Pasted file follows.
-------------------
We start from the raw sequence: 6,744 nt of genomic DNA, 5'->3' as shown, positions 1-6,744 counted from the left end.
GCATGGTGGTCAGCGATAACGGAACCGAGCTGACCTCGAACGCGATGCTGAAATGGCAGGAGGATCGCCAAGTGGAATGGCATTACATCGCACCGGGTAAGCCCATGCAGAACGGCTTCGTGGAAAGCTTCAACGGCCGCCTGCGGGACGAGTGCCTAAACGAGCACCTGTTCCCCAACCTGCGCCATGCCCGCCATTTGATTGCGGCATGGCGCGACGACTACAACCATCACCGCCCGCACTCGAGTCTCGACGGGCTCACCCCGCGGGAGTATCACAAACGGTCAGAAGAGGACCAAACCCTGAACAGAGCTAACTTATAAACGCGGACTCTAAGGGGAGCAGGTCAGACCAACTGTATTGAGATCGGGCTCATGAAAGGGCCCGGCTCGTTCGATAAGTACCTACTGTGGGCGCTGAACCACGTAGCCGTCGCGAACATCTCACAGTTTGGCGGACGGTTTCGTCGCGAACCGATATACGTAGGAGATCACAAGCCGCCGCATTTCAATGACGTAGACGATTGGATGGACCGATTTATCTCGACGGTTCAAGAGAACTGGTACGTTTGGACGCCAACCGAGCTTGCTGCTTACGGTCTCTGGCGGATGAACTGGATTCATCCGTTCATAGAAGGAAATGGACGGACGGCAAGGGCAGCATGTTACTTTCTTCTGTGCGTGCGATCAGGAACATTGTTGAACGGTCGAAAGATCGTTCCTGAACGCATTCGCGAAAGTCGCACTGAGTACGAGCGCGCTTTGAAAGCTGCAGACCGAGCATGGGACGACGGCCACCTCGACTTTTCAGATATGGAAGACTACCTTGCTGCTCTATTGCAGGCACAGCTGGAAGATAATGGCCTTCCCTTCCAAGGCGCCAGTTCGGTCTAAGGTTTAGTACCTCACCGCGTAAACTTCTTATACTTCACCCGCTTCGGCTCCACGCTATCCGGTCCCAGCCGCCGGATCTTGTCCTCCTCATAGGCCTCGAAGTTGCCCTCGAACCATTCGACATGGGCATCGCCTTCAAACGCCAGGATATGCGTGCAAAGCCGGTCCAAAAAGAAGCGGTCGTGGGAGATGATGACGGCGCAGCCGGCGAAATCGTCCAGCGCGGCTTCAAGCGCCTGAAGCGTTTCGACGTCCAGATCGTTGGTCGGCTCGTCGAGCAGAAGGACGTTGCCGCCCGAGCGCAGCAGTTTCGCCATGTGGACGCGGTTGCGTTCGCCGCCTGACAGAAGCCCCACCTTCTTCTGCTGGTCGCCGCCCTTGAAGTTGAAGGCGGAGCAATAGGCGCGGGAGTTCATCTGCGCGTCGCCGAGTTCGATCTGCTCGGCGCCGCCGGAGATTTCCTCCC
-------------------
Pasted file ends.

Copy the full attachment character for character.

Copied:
We start from the raw sequence: 6,744 nt of genomic DNA, 5'->3' as shown, positions 1-6,744 counted from the left end.
GCATGGTGGTCAGCGATAACGGAACCGAGCTGACCTCGAACGCGATGCTGAAATGGCAGGAGGATCGCCAAGTGGAATGGCATTACATCGCACCGGGTAAGCCCATGCAGAACGGCTTCGTGGAAAGCTTCAACGGCCGCCTGCGGGACGAGTGCCTAAACGAGCACCTGTTCCCCAACCTGCGCCATGCCCGCCATTTGATTGCGGCATGGCGCGACGACTACAACCATCACCGCCCGCACTCGAGTCTCGACGGGCTCACCCCGCGGGAGTATCACAAACGGTCAGAAGAGGACCAAACCCTGAACAGAGCTAACTTATAAACGCGGACTCTAAGGGGAGCAGGTCAGACCAACTGTATTGAGATCGGGCTCATGAAAGGGCCCGGCTCGTTCGATAAGTACCTACTGTGGGCGCTGAACCACGTAGCCGTCGCGAACATCTCACAGTTTGGCGGACGGTTTCGTCGCGAACCGATATACGTAGGAGATCACAAGCCGCCGCATTTCAATGACGTAGACGATTGGATGGACCGATTTATCTCGACGGTTCAAGAGAACTGGTACGTTTGGACGCCAACCGAGCTTGCTGCTTACGGTCTCTGGCGGATGAACTGGATTCATCCGTTCATAGAAGGAAATGGACGGACGGCAAGGGCAGCATGTTACTTTCTTCTGTGCGTGCGATCAGGAACATTGTTGAACGGTCGAAAGATCGTTCCTGAACGCATTCGCGAAAGTCGCACTGAGTACGAGCGCGCTTTGAAAGCTGCAGACCGAGCATGGGACGACGGCCACCTCGACTTTTCAGATATGGAAGACTACCTTGCTGCTCTATTGCAGGCACAGCTGGAAGATAATGGCCTTCCCTTCCAAGGCGCCAGTTCGGTCTAAGGTTTAGTACCTCACCGCGTAAACTTCTTATACTTCACCCGCTTCGGCTCCACGCTATCCGGTCCCAGCCGCCGGATCTTGTCCTCCTCATAGGCCTCGAAGTTGCCCTCGAACCATTCGACATGGGCATCGCCTTCAAACGCCAGGATATGCGTGCAAAGCCGGTCCAAAAAGAAGCGGTCGTGGGAGATGATGACGGCGCAGCCGGCGAAATCGTCCAGCGCGGCTTCAAGCGCCTGAAGCGTTTCGACGTCCAGATCGTTGGTCGGCTCGTCGAGCAGAAGGACGTTGCCGCCCGAGCGCAGCAGTTTCGCCATGTGGACGCGGTTGCGTTCGCCGCCTGACAGAAGCCCCACCTTCTTCTGCTGGTCGCCGCCCTTGAAGTTGAAGGCGGAGCAATAGGCGCGGGAGTTCATCTGCGCGTCGCCGAGTTCGATCTGCTCGGCGCCGCCGGAGATTTCCTCCC